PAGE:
Here's my challenge: let's say I build a nice raised bed about 12" tall in the front yard, and I have other plans for it to hold frosted glass along the back to screen the view into a glass-walled sunroom. Great. Then I add some happy branches and water it all in, some wild flowers on top, life is good. ...won't I also be dramatically decreasing the lifespan of the boards that form the outside frame for the raised bed? What's the best way to manage that?

I realize that traditional Hugelkultur avoids the entire problem by not having a fussy frame around the mound. Got it. But that will not fit in our front yard well, and as I am looking to add frosted glass on the back, something stable (without needing to dig fence post holes no less) is key to my plans.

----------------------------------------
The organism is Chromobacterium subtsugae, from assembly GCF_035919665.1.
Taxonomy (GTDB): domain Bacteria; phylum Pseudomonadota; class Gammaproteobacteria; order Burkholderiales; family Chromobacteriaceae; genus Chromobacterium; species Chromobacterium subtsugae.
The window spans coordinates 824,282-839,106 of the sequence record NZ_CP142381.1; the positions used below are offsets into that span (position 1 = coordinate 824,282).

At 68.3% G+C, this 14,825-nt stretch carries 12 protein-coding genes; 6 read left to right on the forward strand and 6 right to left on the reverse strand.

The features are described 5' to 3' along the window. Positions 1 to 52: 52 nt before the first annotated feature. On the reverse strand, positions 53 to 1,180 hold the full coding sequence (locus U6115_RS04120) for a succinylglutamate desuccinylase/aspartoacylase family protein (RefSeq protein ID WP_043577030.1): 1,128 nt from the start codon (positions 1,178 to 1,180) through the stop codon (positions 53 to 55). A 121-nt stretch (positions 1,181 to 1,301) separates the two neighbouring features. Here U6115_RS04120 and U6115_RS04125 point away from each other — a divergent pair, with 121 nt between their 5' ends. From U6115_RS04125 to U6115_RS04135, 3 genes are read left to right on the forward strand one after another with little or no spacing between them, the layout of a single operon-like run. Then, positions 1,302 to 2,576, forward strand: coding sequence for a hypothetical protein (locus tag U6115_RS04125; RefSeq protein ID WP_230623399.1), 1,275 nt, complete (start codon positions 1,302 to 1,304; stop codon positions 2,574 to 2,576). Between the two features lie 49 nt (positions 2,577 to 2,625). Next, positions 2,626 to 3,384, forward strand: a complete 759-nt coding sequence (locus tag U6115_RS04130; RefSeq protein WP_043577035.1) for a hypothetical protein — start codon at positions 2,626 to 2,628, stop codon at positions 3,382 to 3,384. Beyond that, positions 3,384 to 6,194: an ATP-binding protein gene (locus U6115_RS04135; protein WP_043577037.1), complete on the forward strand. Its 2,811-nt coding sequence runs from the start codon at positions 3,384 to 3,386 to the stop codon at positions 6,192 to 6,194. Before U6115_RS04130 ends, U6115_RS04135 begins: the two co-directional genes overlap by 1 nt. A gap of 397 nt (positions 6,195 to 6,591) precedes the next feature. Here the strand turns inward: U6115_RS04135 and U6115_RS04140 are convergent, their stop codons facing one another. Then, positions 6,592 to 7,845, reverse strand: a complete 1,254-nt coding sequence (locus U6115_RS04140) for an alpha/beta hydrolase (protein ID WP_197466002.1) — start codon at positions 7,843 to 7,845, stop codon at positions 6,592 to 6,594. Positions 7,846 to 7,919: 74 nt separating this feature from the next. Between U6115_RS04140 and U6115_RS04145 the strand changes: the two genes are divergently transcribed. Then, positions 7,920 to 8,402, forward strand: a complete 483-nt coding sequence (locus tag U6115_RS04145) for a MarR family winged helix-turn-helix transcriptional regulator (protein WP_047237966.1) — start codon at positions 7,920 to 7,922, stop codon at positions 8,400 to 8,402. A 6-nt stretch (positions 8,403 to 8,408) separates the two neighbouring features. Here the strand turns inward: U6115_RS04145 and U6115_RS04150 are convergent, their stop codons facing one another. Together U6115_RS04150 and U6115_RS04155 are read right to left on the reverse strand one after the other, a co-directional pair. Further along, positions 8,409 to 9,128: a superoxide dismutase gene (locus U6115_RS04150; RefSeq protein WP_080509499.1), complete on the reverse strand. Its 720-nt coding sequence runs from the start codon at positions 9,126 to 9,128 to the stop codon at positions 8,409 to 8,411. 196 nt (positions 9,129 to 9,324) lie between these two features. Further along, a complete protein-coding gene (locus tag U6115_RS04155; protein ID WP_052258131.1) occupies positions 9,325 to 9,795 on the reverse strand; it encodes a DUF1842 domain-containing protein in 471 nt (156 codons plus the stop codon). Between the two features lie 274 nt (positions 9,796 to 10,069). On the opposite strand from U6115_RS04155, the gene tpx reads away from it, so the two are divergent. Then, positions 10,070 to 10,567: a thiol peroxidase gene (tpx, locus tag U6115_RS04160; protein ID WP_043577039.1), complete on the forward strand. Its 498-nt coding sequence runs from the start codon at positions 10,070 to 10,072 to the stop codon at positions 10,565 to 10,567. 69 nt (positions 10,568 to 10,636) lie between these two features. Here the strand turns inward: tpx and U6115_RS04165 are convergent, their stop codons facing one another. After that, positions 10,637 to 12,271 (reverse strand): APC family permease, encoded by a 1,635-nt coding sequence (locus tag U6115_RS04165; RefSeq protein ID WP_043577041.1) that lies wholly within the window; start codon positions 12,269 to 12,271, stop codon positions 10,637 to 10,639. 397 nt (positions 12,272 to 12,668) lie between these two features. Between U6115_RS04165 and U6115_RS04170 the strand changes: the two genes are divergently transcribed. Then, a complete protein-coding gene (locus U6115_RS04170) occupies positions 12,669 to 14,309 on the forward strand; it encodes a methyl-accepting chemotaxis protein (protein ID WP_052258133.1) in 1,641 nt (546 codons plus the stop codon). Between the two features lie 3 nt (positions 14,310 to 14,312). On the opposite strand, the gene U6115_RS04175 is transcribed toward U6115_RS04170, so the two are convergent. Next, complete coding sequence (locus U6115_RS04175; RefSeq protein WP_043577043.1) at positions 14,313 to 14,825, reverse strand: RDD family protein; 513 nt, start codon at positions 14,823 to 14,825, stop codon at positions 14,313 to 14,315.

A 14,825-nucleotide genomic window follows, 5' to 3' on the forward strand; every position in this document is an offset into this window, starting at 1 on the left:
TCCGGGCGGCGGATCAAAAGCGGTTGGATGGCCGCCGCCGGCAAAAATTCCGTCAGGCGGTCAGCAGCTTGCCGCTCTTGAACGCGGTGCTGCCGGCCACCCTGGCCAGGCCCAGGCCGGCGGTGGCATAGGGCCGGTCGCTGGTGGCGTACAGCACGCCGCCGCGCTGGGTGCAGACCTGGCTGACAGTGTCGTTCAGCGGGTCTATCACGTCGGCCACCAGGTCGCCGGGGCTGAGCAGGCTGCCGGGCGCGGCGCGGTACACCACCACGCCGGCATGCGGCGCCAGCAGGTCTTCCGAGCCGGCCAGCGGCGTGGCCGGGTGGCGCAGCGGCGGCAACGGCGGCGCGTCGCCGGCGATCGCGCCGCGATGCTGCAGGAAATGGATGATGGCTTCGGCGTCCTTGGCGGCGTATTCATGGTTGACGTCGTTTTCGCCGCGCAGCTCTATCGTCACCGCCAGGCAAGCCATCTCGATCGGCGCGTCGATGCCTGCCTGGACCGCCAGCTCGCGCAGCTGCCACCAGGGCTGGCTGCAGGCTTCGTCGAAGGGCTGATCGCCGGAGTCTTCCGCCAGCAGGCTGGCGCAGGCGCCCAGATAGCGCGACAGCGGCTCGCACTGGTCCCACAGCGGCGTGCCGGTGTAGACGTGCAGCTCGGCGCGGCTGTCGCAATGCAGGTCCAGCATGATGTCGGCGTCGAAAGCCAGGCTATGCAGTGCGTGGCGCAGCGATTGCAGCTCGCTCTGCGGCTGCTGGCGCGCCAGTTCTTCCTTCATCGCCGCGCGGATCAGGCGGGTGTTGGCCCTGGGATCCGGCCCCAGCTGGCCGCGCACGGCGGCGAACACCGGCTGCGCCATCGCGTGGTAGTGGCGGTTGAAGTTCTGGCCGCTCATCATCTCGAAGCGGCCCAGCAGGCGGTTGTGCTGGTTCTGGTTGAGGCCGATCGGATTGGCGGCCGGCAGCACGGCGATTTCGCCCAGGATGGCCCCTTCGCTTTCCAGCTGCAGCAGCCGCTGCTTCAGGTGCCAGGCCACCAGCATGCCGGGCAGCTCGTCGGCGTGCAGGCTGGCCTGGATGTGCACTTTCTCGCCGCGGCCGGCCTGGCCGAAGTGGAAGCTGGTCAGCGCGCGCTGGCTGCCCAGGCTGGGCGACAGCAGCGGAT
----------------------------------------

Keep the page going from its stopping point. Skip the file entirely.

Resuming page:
My hope is there is an answer in the form of "just leave a 6" gap of dirt between the raised bed wall and the start of the buried wood pile" that someone else has already pioneered. Or maybe "if you use redwood for the bed and something easier to decompose in the center, the redwood won't be much touched while the center transforms." Or something entirely different?

I supposed I could paint the inside of the frame too, or use pressure treated wood, but while my plan is mostly for flowers in the front yard I'd like to be able to slip some edibles in there too. We're fortunate to have neighbors with bees on the roof at the end of the block, and another with cabbages and a lovingly tended mixed food / flower garden in place of where the grass had been. I do have some latitude thanks to enlightened neighbors. But there's also getting things past my spouse. Gardening takes patience.

Thanks for any ideas you can toss my way!
 
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I am neither a gardener, nor hugelculturist.